Photo: Lance Iversen, The Chronicle / SF
By Gary Biller, NMA President
I lost my opportunity to meet Martin in person and will forever regret it. I was just a few short weeks from meeting him in Sausalito, California at a gathering of National Motorists Association members. Martin was helping me organize that meeting, but he suffered a stroke at home and died on July 3rd.
His passing is a huge loss to the automotive community. Martin was a successful, self-made businessman who never took a back seat to anyone when it came to helping out or getting things done. (For more on Martin’s life, read this interview published by Sports Car Digest last year.)
Martin and I chatted by phone many times and exchanged innumerable emails over the past few years. Whenever I had a need, Martin was one of the first people I thought of. I cannot recall a single time that he turned down an opportunity to lend a hand.
Martin’s legacy is rich on many fronts, but many will memorialize him as the founder of the California Mille, an annual touring event for drivers of classic cars. From the first Mille running in 1991 and for each of the next 21 years, Martin organized the event that attracted devoted car collectors from around the world to Northern California.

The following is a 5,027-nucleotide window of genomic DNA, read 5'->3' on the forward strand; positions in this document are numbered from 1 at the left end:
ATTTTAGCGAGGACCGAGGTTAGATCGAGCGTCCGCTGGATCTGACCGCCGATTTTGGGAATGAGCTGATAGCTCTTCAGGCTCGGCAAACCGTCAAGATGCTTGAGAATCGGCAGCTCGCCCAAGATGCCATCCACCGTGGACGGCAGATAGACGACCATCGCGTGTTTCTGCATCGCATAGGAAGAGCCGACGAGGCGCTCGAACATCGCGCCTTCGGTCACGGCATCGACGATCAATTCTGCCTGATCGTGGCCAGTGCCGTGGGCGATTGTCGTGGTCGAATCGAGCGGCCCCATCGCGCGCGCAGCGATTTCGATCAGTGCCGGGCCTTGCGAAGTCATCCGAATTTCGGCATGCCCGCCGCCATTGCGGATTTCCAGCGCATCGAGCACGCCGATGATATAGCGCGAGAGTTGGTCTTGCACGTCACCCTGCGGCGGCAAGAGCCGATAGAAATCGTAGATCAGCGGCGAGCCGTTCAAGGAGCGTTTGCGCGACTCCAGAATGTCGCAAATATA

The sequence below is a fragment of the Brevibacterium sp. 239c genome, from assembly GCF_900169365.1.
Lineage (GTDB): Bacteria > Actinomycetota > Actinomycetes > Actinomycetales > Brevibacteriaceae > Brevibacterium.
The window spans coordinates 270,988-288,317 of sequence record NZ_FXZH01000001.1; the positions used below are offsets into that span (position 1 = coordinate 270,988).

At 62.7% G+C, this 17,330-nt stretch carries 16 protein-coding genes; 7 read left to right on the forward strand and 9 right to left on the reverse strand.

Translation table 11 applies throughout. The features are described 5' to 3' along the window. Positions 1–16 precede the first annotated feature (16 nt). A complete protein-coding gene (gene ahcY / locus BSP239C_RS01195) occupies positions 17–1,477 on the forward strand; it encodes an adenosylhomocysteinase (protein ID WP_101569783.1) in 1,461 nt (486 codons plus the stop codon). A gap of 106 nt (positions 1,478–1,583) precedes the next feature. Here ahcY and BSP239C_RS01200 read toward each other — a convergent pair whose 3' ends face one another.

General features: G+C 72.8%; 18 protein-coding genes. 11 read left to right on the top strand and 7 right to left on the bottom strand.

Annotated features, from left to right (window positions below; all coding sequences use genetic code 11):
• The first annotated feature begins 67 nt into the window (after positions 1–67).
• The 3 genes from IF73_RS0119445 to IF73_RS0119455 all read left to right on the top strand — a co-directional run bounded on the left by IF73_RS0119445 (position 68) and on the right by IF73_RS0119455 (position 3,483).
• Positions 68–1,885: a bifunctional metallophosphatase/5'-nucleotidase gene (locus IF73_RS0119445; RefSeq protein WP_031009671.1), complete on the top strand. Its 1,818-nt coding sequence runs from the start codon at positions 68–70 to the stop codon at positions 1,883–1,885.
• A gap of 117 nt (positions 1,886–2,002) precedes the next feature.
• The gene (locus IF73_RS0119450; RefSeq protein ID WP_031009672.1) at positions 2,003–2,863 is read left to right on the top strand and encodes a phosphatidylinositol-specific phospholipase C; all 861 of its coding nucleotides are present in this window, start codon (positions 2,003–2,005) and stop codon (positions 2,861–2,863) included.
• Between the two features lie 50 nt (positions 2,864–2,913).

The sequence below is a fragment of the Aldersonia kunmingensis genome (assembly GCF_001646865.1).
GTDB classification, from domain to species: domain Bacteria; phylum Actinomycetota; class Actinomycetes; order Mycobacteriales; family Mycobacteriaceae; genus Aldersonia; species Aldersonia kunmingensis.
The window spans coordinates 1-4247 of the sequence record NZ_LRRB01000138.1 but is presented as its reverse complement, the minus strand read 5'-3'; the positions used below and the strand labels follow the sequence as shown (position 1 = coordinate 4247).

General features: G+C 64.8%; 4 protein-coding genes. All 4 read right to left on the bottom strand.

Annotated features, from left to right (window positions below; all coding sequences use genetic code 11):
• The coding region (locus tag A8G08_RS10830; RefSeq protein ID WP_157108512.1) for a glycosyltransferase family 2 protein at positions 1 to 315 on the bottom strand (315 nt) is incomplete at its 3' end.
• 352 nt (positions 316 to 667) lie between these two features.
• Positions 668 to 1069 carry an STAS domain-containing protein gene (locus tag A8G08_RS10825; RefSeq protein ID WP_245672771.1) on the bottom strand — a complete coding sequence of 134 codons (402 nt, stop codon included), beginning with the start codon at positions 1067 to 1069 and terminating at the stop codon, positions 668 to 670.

In 2009, Martin personally paid for several dozen individual NMA memberships and gifted them to his fellow California Mille participants so that they could get directly involved in drivers’ advocacy issues.
This year, in the weeks leading up to the Mille event in late April, Martin called me and suggested a most creative fundraising opportunity that he would organize on our behalf. Martin’s plan was highlighted in a NMA email alert distributed just before the 2012 California Mille tour:
Positioned somewhere between Giorgio Armani and Joseph A. Bank is the California Mille Collection—shirts, jackets, sweaters, bags and hats—“Especially Designed for the Serious Car Collector.”
This unique automotive apparel assemblage was recently discovered by California Mille organizer Martin Swig during his regular warehouse cleaning. Now, all items will be offered at a fraction of their original cost at the kickoff to the 22nd California Mille. Proceeds will benefit the National Motorists Association and the NMA Foundation.
“There are scores of items, maybe hundreds, dating from the California Mille of 1992,” says Swig. “With a little luck and a gently aggressive retail sales approach we’re hoping to donate several thousand dollars to the National Motorists Association to help in their watchdog efforts to control ridiculous driving laws, speed traps and red-light cameras timed to insure tickets to unsuspecting motorists.”
The clothing sale generated a $3,800 donation from the California Mille to the nonprofit NMA Foundation. Pure Martin.
I never met Martin Swig, but I knew him. I quickly determined that he was “one of a kind.” I hope I am wrong in that regard. We need more Martin Swigs in this world.